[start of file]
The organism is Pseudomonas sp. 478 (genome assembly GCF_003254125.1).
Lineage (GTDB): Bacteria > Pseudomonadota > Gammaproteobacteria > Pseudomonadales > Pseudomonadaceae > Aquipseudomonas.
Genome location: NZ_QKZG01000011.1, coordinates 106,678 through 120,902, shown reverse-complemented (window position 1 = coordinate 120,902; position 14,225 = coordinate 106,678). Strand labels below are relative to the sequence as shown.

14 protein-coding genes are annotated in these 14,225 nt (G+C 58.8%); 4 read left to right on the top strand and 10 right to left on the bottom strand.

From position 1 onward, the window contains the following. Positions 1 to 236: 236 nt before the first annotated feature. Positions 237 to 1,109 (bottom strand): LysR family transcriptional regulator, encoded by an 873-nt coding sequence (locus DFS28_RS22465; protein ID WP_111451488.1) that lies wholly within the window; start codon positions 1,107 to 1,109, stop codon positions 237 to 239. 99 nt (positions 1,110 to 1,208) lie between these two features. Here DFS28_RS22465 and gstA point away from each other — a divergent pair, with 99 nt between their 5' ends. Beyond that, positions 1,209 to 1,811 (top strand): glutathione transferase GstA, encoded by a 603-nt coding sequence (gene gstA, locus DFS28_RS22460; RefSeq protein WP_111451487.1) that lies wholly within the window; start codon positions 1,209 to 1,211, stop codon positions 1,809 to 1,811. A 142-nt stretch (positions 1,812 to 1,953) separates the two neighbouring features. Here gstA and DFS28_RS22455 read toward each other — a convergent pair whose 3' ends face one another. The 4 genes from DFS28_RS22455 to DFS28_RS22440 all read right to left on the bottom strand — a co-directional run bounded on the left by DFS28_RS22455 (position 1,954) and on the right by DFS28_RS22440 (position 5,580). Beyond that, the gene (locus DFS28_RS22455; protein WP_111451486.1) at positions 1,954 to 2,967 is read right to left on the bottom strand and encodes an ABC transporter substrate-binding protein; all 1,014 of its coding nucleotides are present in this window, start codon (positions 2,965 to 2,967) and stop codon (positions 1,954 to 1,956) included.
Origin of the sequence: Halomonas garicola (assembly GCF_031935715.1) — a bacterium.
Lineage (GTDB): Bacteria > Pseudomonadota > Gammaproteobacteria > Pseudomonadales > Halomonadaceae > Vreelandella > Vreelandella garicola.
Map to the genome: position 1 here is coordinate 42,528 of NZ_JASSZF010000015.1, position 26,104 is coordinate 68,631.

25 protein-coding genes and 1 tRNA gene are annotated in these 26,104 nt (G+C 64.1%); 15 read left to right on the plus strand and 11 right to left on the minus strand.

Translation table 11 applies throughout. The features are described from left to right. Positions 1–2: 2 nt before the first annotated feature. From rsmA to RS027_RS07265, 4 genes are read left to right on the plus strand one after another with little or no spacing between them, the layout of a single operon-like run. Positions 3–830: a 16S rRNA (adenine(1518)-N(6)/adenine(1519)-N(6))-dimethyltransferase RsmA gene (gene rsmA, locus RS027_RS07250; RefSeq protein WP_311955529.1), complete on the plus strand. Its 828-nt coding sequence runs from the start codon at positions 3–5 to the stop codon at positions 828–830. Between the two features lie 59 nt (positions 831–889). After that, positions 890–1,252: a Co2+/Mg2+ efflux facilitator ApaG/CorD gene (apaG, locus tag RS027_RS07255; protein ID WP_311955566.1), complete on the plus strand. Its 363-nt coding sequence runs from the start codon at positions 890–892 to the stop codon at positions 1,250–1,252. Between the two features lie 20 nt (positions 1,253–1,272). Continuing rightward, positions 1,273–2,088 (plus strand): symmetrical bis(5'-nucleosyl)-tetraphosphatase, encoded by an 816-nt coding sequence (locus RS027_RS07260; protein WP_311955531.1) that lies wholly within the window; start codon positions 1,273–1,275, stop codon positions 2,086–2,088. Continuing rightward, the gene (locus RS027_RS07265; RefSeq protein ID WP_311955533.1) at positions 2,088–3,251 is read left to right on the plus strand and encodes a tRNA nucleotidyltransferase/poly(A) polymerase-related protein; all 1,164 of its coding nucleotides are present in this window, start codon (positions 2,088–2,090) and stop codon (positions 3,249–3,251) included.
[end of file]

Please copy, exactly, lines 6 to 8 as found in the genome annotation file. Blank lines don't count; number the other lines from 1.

Origin of the sequence: Halomonas garicola (assembly GCF_031935715.1) — a bacterium.
Lineage (GTDB): Bacteria > Pseudomonadota > Gammaproteobacteria > Pseudomonadales > Halomonadaceae > Vreelandella > Vreelandella garicola.
Map to the genome: position 1 here is coordinate 42,528 of NZ_JASSZF010000015.1, position 26,104 is coordinate 68,631.